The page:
Michigan's Rep. Sander Levin, top Democrat on the House Ways and Means Committee, says slow-walking the debt ceiling would also undermine prospects for immigration overhaul and tax reform.
Michael Bonfigli/The Christian Science Monitor
The lingering impasse from December’s "fiscal cliff" threatens to swamp Democrats' efforts to achieve priorities such as broad changes to gun regulations and a drive for comprehensive immigration reform. But if the fights over the debt ceiling and the budget-cutting sequester stretch well into 2013, tax and entitlement reform could also be at risk, the top Democrat on the House tax-writing committee said Tuesday.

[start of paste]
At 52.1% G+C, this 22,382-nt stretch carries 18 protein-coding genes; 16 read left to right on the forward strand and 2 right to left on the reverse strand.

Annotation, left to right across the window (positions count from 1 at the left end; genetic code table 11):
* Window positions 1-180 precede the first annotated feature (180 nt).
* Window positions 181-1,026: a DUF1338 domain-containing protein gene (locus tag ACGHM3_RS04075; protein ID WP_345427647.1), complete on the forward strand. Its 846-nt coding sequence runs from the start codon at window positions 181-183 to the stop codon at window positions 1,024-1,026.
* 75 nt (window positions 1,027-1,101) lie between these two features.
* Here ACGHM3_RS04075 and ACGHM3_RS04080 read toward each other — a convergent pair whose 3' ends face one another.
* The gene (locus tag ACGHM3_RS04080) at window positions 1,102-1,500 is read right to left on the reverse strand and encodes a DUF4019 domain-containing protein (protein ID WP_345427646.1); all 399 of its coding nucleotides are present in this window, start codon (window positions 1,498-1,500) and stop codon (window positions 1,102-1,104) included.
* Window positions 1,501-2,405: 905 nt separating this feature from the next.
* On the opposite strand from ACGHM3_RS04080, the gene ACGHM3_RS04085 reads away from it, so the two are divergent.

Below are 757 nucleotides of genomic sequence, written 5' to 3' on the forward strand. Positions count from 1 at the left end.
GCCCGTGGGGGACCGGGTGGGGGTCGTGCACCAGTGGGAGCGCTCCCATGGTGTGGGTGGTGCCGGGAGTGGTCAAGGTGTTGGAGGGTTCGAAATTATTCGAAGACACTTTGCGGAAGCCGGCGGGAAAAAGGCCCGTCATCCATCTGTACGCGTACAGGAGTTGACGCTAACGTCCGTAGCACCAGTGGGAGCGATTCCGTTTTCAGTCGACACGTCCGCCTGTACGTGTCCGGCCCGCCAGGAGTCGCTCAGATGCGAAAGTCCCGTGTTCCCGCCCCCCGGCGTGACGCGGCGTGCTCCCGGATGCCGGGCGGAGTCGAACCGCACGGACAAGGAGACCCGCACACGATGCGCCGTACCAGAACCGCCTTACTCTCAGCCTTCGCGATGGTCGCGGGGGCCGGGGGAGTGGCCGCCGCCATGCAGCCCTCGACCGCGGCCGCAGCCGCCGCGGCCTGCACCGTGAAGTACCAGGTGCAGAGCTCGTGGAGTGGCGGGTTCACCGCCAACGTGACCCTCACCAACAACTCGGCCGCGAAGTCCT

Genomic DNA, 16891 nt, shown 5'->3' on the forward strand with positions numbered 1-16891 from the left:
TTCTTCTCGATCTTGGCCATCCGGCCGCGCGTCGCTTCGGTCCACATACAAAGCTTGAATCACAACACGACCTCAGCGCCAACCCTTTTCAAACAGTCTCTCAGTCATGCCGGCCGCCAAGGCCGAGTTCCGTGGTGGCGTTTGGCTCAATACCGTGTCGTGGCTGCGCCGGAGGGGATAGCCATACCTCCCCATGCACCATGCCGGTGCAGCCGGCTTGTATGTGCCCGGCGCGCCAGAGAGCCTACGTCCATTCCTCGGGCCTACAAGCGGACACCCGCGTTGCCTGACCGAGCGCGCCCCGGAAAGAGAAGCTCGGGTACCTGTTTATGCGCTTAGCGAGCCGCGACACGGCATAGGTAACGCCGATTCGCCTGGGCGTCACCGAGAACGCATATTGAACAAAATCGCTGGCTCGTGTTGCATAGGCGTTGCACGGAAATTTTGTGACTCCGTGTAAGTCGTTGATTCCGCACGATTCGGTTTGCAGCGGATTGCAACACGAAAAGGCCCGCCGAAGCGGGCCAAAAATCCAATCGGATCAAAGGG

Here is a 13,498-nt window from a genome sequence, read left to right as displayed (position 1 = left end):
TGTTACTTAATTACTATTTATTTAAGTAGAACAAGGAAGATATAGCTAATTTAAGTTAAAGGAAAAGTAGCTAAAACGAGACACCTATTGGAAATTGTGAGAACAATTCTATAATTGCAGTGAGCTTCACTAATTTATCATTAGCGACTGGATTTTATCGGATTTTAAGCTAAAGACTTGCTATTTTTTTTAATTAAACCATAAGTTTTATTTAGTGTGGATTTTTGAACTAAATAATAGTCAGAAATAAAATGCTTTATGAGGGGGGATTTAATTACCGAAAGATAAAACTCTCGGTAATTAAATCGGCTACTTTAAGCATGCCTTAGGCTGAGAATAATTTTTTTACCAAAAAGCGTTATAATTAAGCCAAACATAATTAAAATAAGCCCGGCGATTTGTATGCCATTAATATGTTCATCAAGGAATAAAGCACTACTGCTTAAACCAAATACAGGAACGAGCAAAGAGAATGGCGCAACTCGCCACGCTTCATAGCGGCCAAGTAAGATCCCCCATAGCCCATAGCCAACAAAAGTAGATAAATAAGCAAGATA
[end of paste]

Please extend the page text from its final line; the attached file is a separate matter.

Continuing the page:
Rep. Sander Levin (D) of Michigan told reporters at a breakfast sponsored by The Christian Science Monitor that Congress needs to “extend, if not end” the debt ceiling for a “considerable period of time” and replace the sequester – some $1.2 trillion in spending cuts over the next decade – with a mix of higher taxes and lower government spending.
Congress has roughly six weeks before those issues – and the need to extend funding for government operations – come to a head.